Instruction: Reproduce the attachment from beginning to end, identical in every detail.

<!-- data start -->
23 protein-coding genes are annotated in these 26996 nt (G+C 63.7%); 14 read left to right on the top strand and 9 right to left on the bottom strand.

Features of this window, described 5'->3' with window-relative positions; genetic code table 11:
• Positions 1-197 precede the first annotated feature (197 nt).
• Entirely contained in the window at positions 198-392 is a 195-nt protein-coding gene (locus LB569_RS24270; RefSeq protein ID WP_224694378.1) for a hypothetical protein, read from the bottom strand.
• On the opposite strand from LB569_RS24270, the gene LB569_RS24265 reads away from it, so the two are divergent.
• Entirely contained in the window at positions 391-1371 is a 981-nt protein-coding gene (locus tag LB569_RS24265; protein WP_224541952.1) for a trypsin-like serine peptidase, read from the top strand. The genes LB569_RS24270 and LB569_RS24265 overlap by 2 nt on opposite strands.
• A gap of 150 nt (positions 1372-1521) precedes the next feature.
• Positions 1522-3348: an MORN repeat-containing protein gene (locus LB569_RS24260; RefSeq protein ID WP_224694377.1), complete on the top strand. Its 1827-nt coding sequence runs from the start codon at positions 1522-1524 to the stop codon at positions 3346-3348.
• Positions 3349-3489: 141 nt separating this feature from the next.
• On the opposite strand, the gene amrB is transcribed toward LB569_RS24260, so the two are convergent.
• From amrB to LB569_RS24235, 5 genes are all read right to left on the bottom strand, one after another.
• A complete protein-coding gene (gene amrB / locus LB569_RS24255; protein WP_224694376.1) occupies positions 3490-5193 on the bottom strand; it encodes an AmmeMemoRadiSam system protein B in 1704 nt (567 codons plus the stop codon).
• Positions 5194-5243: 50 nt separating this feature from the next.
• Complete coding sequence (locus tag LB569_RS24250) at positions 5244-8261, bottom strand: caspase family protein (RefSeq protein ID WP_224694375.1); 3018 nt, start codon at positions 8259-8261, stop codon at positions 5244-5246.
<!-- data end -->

23 protein-coding genes are annotated in these 26996 nt (G+C 63.7%); 14 read left to right on the top strand and 9 right to left on the bottom strand.

Features of this window, described 5'->3' with window-relative positions; genetic code table 11:
• Positions 1-197 precede the first annotated feature (197 nt).
• Entirely contained in the window at positions 198-392 is a 195-nt protein-coding gene (locus LB569_RS24270; RefSeq protein ID WP_224694378.1) for a hypothetical protein, read from the bottom strand.
• On the opposite strand from LB569_RS24270, the gene LB569_RS24265 reads away from it, so the two are divergent.
• Entirely contained in the window at positions 391-1371 is a 981-nt protein-coding gene (locus tag LB569_RS24265; protein WP_224541952.1) for a trypsin-like serine peptidase, read from the top strand. The genes LB569_RS24270 and LB569_RS24265 overlap by 2 nt on opposite strands.
• A gap of 150 nt (positions 1372-1521) precedes the next feature.
• Positions 1522-3348: an MORN repeat-containing protein gene (locus LB569_RS24260; RefSeq protein ID WP_224694377.1), complete on the top strand. Its 1827-nt coding sequence runs from the start codon at positions 1522-1524 to the stop codon at positions 3346-3348.
• Positions 3349-3489: 141 nt separating this feature from the next.
• On the opposite strand, the gene amrB is transcribed toward LB569_RS24260, so the two are convergent.
• From amrB to LB569_RS24235, 5 genes are all read right to left on the bottom strand, one after another.
• A complete protein-coding gene (gene amrB / locus LB569_RS24255; protein WP_224694376.1) occupies positions 3490-5193 on the bottom strand; it encodes an AmmeMemoRadiSam system protein B in 1704 nt (567 codons plus the stop codon).
• Positions 5194-5243: 50 nt separating this feature from the next.
• Complete coding sequence (locus tag LB569_RS24250) at positions 5244-8261, bottom strand: caspase family protein (RefSeq protein ID WP_224694375.1); 3018 nt, start codon at positions 8259-8261, stop codon at positions 5244-5246.